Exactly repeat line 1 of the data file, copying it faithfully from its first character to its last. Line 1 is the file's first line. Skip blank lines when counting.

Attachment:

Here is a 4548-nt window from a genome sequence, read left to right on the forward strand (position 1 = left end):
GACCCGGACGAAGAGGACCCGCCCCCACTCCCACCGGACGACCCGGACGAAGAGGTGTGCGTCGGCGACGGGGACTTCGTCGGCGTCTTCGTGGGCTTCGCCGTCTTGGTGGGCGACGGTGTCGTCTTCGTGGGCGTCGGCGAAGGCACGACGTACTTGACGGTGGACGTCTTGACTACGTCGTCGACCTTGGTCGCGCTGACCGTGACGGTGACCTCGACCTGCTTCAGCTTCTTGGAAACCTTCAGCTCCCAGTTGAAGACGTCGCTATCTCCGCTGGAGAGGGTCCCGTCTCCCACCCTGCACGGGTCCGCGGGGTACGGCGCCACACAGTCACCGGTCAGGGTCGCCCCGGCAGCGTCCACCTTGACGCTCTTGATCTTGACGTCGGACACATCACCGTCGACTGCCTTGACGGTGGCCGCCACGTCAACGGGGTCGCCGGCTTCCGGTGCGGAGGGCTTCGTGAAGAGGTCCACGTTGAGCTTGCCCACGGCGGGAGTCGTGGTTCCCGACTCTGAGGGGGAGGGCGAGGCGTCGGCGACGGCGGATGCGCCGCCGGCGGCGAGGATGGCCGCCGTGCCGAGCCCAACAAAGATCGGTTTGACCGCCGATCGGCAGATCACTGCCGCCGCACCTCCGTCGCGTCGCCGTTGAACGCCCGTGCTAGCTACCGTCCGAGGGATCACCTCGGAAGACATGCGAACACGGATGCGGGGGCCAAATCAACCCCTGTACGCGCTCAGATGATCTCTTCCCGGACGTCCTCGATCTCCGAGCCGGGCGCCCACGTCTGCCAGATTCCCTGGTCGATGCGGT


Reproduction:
Here is a 4548-nt window from a genome sequence, read left to right on the forward strand (position 1 = left end):